6. Strangely enough, the preprocessing time is $O(n \log^3 n)$, but the expected time to find the witness themselves take only $O(n)$ time, since one can stop the search as soon as one find a witness. This suggests that this algorithm should be improveable. In particular, for $i(k) \ll \lg n$, the polynomials generated are very sparse, and one should be able to do much faster FFT.

Ok, I've been holding off since really Sariel should get credit for an answer, but I'm tired of waiting, so here is my cut at a near-linear randomized algorithm.

  • By choosing samples of $n(1-\epsilon)^i$ points, $i=0,1,\dots$, you can get a logarithmic number of subproblems such that each sum from the original problem has constant probability of being represented uniquely in one of the subproblems (the one where the sampling cuts down the expected number of representations to near 1).
  • By repeating the sampling process a logarithmic number of times you can get all sums to have unique representations with high probability.
  • If you have a partition of $A$ and $B$ into two subsets, then by multiplying the numbers by four, adding 2 to the numbers in one of the subsets in $A$, and adding 1 to the numbers in one of the subsets in $B$, you can read off from the mod-4 values of the achievable sums which of the two subsets their summands come from.
  • By repeating the partition process a logarithmic number of times, using each bit position of the binary representations of the values or indices in the subproblems to select the partitions in each step, you can uniquely identify the summands of every uniquely-represented sum.

This blows up the running time by three logarithmic factors; probably that can be reduced.

  • 3
    Ha ha ;). I was in the middle of writing it, and then went to lunch... – Sariel Har-Peled Jul 23 '15 at 19:26

This answer gives a determinstic $O(n~\mathrm{polylog} n)$ algorithm.

It appears that Sariel and David's algorithm can be derandomized through an approach similar to this paper. [2] While going through the process I found there is a more general problem that implies this result.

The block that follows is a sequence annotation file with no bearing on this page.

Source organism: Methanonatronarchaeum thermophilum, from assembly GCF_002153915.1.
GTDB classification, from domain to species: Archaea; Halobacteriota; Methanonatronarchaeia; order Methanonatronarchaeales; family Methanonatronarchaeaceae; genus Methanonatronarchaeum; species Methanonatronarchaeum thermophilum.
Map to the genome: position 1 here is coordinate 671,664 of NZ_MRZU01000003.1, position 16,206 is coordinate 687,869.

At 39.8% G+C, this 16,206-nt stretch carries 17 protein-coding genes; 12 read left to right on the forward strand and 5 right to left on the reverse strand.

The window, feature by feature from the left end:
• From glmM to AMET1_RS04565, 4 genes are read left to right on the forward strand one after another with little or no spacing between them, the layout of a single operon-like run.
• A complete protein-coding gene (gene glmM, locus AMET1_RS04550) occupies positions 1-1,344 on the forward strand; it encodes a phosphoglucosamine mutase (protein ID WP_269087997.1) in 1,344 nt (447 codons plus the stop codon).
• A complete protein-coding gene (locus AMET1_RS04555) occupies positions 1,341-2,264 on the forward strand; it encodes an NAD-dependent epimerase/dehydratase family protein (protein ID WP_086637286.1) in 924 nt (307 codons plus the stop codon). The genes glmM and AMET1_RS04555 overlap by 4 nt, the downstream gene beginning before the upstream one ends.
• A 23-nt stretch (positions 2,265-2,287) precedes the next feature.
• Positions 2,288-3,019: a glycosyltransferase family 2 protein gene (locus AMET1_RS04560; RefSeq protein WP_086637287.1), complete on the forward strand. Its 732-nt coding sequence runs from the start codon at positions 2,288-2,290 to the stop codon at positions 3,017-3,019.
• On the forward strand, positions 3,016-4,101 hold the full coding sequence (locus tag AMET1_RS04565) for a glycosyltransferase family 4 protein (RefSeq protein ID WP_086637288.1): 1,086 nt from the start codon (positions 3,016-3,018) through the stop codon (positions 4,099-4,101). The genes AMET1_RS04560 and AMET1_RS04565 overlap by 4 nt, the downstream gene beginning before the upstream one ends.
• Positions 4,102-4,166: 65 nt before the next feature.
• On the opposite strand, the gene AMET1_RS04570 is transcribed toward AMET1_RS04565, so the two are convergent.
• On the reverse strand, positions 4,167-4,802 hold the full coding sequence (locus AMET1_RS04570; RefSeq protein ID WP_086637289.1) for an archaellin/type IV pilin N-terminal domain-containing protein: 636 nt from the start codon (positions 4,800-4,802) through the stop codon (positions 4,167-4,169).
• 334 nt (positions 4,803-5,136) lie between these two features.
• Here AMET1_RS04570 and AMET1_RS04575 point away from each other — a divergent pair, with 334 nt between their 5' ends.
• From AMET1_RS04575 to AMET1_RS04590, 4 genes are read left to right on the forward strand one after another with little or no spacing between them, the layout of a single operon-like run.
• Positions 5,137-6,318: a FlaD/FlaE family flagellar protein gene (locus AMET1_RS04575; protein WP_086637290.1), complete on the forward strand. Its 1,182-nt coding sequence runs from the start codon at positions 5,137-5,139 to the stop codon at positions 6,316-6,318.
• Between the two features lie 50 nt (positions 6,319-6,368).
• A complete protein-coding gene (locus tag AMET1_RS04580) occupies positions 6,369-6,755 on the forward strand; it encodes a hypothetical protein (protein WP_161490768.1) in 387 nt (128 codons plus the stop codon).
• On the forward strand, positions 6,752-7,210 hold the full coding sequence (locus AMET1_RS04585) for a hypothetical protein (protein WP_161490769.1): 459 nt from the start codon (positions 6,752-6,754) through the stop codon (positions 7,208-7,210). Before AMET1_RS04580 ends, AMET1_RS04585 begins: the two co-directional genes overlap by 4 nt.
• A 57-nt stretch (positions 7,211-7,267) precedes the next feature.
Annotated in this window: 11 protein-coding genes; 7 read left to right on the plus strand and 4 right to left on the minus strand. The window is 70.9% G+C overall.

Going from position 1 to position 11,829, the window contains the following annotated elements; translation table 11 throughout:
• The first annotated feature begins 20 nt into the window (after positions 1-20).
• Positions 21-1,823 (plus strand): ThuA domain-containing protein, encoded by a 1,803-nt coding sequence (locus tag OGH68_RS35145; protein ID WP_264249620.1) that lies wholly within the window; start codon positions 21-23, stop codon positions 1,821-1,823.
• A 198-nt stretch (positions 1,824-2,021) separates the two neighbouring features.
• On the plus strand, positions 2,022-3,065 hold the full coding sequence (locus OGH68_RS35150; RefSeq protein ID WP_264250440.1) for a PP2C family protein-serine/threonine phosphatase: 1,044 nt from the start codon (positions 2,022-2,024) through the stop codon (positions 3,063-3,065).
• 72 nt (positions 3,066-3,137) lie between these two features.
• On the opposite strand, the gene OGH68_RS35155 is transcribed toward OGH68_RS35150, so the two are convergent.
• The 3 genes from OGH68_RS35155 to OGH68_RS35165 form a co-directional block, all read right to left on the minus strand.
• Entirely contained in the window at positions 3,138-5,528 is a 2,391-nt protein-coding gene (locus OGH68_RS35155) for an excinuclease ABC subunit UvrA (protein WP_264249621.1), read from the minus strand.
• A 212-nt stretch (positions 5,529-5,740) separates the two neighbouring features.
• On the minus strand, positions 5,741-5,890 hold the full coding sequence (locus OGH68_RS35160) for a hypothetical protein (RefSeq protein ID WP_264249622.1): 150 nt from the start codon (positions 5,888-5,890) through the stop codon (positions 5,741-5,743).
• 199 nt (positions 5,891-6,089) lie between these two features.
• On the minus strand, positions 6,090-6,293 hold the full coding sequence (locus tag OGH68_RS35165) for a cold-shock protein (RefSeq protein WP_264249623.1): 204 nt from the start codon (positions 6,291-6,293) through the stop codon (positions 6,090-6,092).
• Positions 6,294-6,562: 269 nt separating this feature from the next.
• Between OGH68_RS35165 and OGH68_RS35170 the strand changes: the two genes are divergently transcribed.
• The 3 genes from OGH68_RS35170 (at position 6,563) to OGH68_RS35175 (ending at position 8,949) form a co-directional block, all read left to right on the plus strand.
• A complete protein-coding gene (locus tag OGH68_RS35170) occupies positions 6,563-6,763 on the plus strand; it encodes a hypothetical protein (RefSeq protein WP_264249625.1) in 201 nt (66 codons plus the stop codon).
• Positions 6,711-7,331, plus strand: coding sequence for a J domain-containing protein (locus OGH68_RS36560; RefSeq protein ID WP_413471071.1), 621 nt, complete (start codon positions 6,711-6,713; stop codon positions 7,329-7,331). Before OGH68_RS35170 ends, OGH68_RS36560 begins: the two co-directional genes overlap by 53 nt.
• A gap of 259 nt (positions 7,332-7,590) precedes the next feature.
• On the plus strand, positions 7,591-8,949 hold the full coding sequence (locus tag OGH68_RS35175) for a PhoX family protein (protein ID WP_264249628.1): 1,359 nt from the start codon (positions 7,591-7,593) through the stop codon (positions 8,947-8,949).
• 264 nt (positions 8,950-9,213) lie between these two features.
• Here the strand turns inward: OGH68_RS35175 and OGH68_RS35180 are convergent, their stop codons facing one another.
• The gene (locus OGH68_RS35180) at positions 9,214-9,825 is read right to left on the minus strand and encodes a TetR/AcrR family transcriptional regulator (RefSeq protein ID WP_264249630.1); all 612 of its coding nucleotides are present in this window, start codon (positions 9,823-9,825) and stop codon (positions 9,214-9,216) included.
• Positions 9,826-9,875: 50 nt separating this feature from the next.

The $k$-reconstruction problem

There are hidden sets $S_1,\ldots,S_n \subset \{1,\ldots,m\}$, we have two oracles $Size$ and $Sum$ that take a query set $Q$.

  1. $Size(Q)$ returns $(|S_1\cap Q|,|S_2\cap Q|,\ldots,|S_n\cap Q|)$, the size of each intersection.
  2. $Sum(Q)$ returns $(\sum_{s\in S_1\cap Q} s,\sum_{s\in S_2\cap Q} s,\ldots,\sum_{s\in S_n\cap Q} s)$, the sum of elements in each intersection.

The $k$-reconstruction problem asks one to find $n$ subsets $S_1',\ldots,S_n'$ such that $S_i'\subset S_i$ and $|S_i'|=\min(k,|S_i|)$ for all $i$.

Let $f$ be the running time of calling the oracles, and assume $f=\Omega(m+n)$, then one can find the sets in deterministic $O(f k \log n~\mathrm{polylog}(m))$ time. [1]

Now we can reduce the finding witness problem to $1$-reconstruction problem. Here $S_1,\ldots,S_{2n}\subset \{1,\ldots,2n\}$ where $S_i = \{a|a+b = i, a\in A, b\in B\}$.

Define the polynomials $\chi_Q(x) = \sum_{i \in Q} x^i$, $I_Q(x) = \sum_{i \in Q} i x^i$

The coefficient for $x^i$ in $\chi_Q\chi_B(x)$ is $|S_i\cap Q|$ and in $I_Q\chi_B(x)$ is $\sum_{s\in S_i\cap Q} s$. Hence the oracles take $O(n\log n)$ time per call.

This gives us an $O(n~\mathrm{polylog}(n))$ time deterministic algorithm.

[1] Yonatan Aumann, Moshe Lewenstein, Noa Lewenstein, Dekel Tsur: Finding witnesses by peeling. ACM Transactions on Algorithms 7(2): 24 (2011)

[2] Noga Alon, Moni Naor: Derandomization, witnesses for Boolean matrix multiplication and construction of perfect hash functions. Algorithmica 16(4-5) (1996)